Locking Down on Captive Labor: California Prison Reform

Things are now so bad here in California that it seems we can’t even do what we’re best at anymore: locking people up. Boy, do we know how to pack them in. Not only has California been sending prisoners to other states due to a lack of facilities, but it is also housing prisoners in our state’s jails that are somewhere near 200 percent capacity, according to CNN.
Exploited, crammed together in inhumane conditions, denied health care and basic rights, the inmates have finally sued California. It seems California’s prisoners are too ungrateful to see what a wonderful opportunity they have to rehabilitate themselves.
The inmates won their legal challenge and a panel of three federal judges instructed the state to reduce its prison population by up to 40 percent. Of course, the governor and others have promised to fight the ruling all the way to the Supreme Court if necessary, arguing that letting 58,000 prisoners out of jail would not only be a threat to public safety, but it would also unduly tax the law enforcement system. Gov. Schwarzenegger along with the corrections and rehabilitation secretary have argued that the system is not overcrowded and unsafe and that it is not that bad. If that’s the case, then 200 percent capacity and rampant hepatitis must be normal operating conditions in the governor’s office.
Schwarzenegger himself declared a state of emergency for the state’s prisons in 2006 – still in effect – and there have been many proposals to reduce the prison population (shot down by Republican state lawmakers). Assuming this latest ruling holds up in court, the state will have to shrink its prison population to around 125 percent capacity in the course of two or three years. That would mean releasing 20,000 to 25,000 inmates back into society per year.
What will happen to all those drugged-up, bloodthirsty killers back on the streets? Perhaps it will be as awful as Michael Jackson’s “Bad” — dark parking garages crowded with multi-ethnic gangs holding chains and pipes, ready to tear down polite society as we know it (through snazzy dancing). Run for the hills!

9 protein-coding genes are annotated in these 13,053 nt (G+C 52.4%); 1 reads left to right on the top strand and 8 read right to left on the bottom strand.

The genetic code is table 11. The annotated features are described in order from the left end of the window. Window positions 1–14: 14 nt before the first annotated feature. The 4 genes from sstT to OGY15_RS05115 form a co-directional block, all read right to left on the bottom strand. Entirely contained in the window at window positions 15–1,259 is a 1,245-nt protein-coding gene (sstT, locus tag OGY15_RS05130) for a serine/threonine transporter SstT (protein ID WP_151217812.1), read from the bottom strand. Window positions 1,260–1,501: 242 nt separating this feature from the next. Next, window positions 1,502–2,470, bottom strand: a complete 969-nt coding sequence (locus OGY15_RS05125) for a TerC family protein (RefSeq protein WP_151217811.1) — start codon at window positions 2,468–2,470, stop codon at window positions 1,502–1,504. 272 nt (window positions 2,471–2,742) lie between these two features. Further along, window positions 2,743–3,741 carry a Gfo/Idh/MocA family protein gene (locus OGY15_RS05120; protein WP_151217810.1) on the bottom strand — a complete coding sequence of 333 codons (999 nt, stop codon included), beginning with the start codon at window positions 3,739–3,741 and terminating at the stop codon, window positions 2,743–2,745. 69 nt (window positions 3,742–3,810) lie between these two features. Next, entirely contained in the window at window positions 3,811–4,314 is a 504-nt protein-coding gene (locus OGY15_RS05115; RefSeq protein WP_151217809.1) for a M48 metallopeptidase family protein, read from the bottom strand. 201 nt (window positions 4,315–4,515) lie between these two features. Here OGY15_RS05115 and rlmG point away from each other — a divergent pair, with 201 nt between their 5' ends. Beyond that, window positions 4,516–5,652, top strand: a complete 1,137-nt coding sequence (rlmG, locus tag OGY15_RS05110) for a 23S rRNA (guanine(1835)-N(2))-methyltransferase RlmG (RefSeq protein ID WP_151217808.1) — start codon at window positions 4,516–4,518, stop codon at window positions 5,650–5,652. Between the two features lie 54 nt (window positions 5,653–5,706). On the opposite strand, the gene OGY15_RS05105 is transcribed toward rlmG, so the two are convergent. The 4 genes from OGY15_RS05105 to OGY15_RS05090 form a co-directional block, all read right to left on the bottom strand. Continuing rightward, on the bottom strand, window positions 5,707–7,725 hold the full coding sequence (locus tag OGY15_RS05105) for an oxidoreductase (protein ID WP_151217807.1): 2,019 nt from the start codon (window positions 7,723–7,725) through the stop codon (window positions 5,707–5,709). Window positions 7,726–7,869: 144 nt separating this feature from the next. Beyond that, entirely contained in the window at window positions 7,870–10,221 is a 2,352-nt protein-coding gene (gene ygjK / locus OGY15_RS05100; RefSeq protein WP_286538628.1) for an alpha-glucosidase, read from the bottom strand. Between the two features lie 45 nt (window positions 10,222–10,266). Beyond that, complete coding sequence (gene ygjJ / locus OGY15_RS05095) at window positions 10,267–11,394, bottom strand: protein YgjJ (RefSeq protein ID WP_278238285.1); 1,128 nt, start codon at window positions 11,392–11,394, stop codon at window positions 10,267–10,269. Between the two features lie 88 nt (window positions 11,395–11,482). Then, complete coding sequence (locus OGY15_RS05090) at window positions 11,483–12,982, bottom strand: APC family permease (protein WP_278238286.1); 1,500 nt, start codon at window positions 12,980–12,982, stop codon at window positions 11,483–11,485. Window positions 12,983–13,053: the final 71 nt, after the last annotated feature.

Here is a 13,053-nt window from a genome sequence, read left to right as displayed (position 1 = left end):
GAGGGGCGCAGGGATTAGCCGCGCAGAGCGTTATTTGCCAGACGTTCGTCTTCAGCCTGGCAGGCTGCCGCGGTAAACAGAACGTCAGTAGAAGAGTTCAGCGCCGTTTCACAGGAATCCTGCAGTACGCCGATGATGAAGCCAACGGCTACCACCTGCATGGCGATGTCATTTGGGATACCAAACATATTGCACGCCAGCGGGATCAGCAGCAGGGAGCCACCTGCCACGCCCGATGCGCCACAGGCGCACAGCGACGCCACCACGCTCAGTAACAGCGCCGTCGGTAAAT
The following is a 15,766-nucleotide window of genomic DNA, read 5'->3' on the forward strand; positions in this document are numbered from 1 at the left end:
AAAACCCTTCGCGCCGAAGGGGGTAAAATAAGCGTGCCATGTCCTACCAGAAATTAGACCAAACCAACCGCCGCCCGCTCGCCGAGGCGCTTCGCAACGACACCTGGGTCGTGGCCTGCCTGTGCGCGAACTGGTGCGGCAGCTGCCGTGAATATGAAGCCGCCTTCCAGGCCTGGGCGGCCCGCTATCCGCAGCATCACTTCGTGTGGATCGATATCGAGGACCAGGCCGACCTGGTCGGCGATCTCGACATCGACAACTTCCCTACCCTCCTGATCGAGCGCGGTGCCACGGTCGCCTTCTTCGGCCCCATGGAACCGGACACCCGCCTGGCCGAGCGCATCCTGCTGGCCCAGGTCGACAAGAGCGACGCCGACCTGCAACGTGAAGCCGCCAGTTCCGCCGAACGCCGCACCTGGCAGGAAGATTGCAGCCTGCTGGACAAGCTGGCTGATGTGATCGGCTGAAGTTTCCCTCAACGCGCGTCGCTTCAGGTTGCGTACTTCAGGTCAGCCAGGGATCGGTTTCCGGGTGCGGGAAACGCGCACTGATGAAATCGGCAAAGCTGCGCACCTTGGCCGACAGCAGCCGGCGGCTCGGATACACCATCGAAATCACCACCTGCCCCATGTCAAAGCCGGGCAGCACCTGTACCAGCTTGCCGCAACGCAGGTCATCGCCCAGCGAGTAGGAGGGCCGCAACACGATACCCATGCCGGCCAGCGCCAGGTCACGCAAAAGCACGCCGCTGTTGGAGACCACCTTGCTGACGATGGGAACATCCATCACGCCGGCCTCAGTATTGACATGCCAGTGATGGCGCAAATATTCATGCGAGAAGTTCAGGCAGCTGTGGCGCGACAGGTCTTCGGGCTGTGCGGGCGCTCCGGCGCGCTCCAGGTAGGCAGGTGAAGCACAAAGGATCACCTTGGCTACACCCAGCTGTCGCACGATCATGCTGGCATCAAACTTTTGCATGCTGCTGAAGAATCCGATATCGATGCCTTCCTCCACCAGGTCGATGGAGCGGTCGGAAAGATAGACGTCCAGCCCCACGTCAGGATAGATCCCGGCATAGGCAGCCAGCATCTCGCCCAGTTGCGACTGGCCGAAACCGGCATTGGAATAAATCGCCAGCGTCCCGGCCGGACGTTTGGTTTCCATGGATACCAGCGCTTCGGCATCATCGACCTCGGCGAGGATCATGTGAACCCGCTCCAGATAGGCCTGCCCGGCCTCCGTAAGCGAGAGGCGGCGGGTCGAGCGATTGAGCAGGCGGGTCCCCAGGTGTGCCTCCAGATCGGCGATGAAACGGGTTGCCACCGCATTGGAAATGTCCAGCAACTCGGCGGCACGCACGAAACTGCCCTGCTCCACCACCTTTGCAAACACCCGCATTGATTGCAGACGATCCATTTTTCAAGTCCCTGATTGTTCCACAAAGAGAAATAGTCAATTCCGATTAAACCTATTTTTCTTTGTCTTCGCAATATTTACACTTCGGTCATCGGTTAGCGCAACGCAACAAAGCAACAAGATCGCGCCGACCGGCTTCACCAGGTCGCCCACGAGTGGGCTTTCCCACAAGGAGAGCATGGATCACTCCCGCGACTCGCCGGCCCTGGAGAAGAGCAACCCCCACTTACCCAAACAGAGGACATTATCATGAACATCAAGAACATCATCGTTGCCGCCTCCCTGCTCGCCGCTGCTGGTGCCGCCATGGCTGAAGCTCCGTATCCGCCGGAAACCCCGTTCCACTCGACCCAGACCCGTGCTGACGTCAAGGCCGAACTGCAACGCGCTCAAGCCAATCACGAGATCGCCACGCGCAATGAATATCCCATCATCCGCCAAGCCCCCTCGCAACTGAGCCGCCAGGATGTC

Actually, it won’t be that bad. Most of the people who will get released are currently in jail on parole violations – they’ve already “paid their debt to society” – and would be released along with those prisoners who have displayed good behavior or proved to have taken their ‘’rehabilitation” seriously. All of these people will come from the ranks of low-level offenders.
Another method to reduce the prison population would be not to put so many people behind bars in the first place. Jailing is the American way, but perhaps it isn’t the best way. In the last 20 years, while incarceration rates have more than doubled, crime rates have remained stable. Obviously locking more people up has not stopped crime.
On the other hand, according to the ruling, reducing the prison population would save the state an estimated $900 million each year (out of a $6 billion budget) that it could use toward, say, education or drug treatment centers or job programs that would keep people out of prison in the first place.
One of the major problems in any initiative to reduce our prison population boils down to one fact: prisons are a huge industry. Many prisons contract out the labor of inmates to private companies. As one of our top providers of manpower, companies have looked to jails, penitentiaries, prisons and halfway homes as the last refuge of cheap labor in a storm of mandated minimum wages and workers rights. The California Department of Corrections actually has a promotional video it sends to companies touting the cheapness of using prison labor. Why, the line goes, should a company like Nike bother with an unstable Third World factory when even cheaper labor is sitting right here in the United States? The prison labor pool is captive and desperate to do anything at all.
But prison industries are not the only ones fighting change. The California Correctional Peace Officers Association (CCPOA), the union representing prison guards, is regarded as the most powerful lobby in Sacramento. Any move to reduce prison populations – and thus the number of prison guards – is sure to be met with vigorous resistance from the CCPOA.
At a time when health care, education and other state services are taking a huge hit, shouldn’t the bloated prison industry take one as well? Certainly it is important that prison guards are adequately compensated and taken care of. And certainly it is important that violent and dangerous offenders be put in the custody of a professional prison system. But we cannot continue to incarcerate Americans at this rate. This is an outmoded industry locked in the mindset of the last century. If we are really going to stimulate the economy and move into the future, the state has to do a better job of educating and training individuals so they can participate in society as something other than prison labor.

Brock Cutler is a graduate student in the history department. He can be reached at bcutler@uci.edu.